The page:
You’ve likely heard of this term before, now you probably what do understand what does it mean?

To put it simply, R-Value sis a measure of a given material’s resistance to heat flow and how well it resists heat gain or loss. This means, the higher the R-Value you have, the better insulation it will provide for your home.

R-Value and Windows

Your windows themselves have an R-Value assigned to them. A typical window has an R-Value anywhere from .9 to 3.0. To put this in a bit of perspective, a modern home’s insulation has an R-Value in the low 40s.

Thermal Imaging & R-Value

The photos that were taken above were of a window in Vermont. A FLIR IR camera was used to take them. You can see that the temperature of the glass was at 28 degrees at 8pm when it didn’t have a shade. Once the shade was down, the temperature rose to 61.5 degrees at 8pm. Once the side tracks were in place, the temperature rose to 64. Degrees at 9:13 pm. The shades that were used in the photos were our double cell black out (link to product page) fabric.

Many Factors Influence the R-Value of Your Windows:

  • The installation process
  • Type of material that was used for glazing
  • How many layers of glass there are
  • The amount of air space between the glass layers

R-Value and Your Window Treatments

Windows are one of the greatest sources of wasted energy in your home. Heat always moves from warm to cold areas in your home. During the winter, warm air from inside your home is trying to escape through your windows. In the summertime, the suns heats up your home and its rays flow through your windows. In the end, you pay for all of this extra energy consumption.

To reduce your energy bills, use cellular window treatments. For these treatments to be effective, the treatment must trap air between your shade or blind and the glass on the window. Our cellular shade products act as a barrier and save you money in the long run.

How do other types of window treatments compare to Cellular Shades? For More info see our R-value comparison charts....

Compare R-Value by Fabric TypeShade Only Single Pane (+1)Double Pane (+1.8)Triple Pane (+3.5)
Double Cell Light Filtering  2.8 3.8 4.6 6.3
Double Cell Light Filtering With Tracks 3.3 4.3 5.1 6.8
Double Cell Black Out 4.0 5.0 5.8 7.5
Double Cell Black Out With Tracks 4.7 5.7 6.5 8.2
Single Cell Light Filtering  1.6 2.6 3.4 5.1
Single Cell Black Out  2.5 3.5 4.3 6
*Single Cell Shades Aren't Available With Tracks

*Based on statistical reported values of equivalent products with the same construction.

Single Pane - A single thickness of glass in a window or door; found in half of America's homes.

Double Pane - Two panes of glass, separated by an air space (sometimes gas-filled) to improve insulation against heat transfer, found in most new houses.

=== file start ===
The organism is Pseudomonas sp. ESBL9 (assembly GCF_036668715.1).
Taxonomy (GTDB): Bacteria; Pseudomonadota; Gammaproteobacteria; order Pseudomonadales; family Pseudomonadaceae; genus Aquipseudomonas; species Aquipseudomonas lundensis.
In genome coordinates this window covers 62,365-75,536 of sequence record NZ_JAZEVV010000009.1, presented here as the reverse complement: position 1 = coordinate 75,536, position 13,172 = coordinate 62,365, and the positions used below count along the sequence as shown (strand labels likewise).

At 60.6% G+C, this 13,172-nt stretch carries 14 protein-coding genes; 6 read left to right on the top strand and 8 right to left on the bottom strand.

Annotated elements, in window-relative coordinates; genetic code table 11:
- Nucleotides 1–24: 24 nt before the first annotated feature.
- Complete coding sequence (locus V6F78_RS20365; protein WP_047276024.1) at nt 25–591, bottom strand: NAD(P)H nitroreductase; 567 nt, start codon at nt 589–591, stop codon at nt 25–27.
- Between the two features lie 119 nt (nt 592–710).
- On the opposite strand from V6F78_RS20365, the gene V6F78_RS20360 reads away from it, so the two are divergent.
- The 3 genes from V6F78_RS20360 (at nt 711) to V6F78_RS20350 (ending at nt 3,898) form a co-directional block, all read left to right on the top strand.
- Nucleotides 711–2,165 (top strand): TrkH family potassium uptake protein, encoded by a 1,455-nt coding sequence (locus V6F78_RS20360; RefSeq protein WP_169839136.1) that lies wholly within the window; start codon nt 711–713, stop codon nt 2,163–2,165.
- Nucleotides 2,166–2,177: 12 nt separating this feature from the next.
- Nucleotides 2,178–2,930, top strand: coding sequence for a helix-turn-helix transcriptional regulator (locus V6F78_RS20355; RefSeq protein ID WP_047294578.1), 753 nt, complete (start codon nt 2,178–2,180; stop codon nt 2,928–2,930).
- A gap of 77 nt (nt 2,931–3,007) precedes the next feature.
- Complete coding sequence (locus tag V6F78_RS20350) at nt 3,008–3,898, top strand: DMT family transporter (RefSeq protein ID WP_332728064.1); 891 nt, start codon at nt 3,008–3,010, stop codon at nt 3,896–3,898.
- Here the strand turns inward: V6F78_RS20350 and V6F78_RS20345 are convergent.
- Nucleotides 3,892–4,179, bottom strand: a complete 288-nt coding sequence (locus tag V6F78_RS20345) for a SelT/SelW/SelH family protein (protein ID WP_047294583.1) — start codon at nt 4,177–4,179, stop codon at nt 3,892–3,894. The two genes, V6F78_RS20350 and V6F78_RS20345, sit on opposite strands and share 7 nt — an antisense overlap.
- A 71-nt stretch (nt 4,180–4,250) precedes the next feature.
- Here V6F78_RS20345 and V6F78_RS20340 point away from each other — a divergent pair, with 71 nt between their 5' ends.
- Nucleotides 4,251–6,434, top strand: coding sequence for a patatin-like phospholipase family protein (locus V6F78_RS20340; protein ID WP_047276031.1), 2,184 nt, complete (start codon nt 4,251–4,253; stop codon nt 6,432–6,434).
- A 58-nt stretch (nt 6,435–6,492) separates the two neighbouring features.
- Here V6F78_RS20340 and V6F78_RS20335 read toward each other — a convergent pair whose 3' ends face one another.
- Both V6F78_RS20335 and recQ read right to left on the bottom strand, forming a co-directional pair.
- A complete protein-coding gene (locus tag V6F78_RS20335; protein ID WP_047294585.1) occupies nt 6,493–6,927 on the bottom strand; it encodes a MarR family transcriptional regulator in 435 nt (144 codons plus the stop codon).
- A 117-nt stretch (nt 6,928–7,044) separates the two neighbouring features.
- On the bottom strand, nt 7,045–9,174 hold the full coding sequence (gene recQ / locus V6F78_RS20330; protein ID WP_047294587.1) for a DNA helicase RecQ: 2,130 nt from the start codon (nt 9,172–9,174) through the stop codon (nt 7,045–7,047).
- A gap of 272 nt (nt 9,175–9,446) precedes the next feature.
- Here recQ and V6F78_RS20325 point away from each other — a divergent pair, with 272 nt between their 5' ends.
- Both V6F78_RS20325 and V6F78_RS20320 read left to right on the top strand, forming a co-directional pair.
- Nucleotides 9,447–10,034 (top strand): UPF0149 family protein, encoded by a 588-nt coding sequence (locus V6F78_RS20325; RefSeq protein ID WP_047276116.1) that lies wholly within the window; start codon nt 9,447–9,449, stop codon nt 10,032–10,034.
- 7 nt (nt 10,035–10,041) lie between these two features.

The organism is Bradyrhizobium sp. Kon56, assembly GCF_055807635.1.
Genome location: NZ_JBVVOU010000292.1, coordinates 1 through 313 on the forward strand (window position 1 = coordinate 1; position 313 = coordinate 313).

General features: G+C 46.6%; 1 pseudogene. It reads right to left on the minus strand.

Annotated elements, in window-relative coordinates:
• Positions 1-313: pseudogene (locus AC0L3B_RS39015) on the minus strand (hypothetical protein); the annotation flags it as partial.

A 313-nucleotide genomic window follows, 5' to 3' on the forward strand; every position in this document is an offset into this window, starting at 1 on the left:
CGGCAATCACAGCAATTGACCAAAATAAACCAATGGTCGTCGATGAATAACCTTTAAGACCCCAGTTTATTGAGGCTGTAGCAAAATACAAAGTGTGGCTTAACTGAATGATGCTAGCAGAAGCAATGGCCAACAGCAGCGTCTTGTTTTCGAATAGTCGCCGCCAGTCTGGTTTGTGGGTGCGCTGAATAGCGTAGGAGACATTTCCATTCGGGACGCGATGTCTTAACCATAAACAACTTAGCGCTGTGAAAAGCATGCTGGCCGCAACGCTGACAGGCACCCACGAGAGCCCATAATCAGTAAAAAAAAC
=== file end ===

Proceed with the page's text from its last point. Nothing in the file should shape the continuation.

Symphony, BlackOut, and Virtuoso and are EnergySmart insulating cellular fabrics. EnergySmart insulating cellular fabrics can aid in keeping homes more comfortable year round while helping to reduce energy costs.

A Quick Guide to Window Treatment Energy Saving Effectiveness

Two numerical values can help you easily compare the relative energy saving strengths of any window treatment are their R-Value and Shading Coefficient.

R-Value is primarily used as a measure of comfort in winter and indicates a fabric's ability to reduce the flow of heat through it. The higher the R-value, the better its resistance to heat loss or gain. A double honeycomb cellular shade (like our Symphony line) with its high R-value has superb insulating values which can result in substantial energy savings, year after year.

Shading Coefficient is important in hot weather and indicates a fabric's ability to reduce heat flow from the outside through a window shade to inside your home. A shading coefficient of 0.35 means 65% of the heat stays outside. On a hot day, heat coming in through your windows can raise room temperature by 15-20 degrees and make your air conditioning work two to three times harder. A lower shading coefficient translates into less heat gain, more reflected heat, and lower cooling costs for you. More on cooling window shades...

Two other comfort-factors you might want to consider when selecting your shades or blinds:

  • Light Transmission, UV - Although, not visible to the human eye, ultraviolet light from the sun can fade wood floors, carpets, and furniture after prolonged exposure. UV blockage ratings measure a fabric's ability to keep these harmful rays from passing though the shade.
  • Light Transmission, Visible - A measure of the amount of light passing through a shade that you can see. The lower the value, the more "room darkening" the shade will be, and less likely that light will pass through it.

Energy Saving Sidetracks

For evern greater energy savings, add Energy Saving Side Tracks to your shades. These tracks close the gap between the shade and the window frame, reducing airflow around the sides and raising your overall R-Value.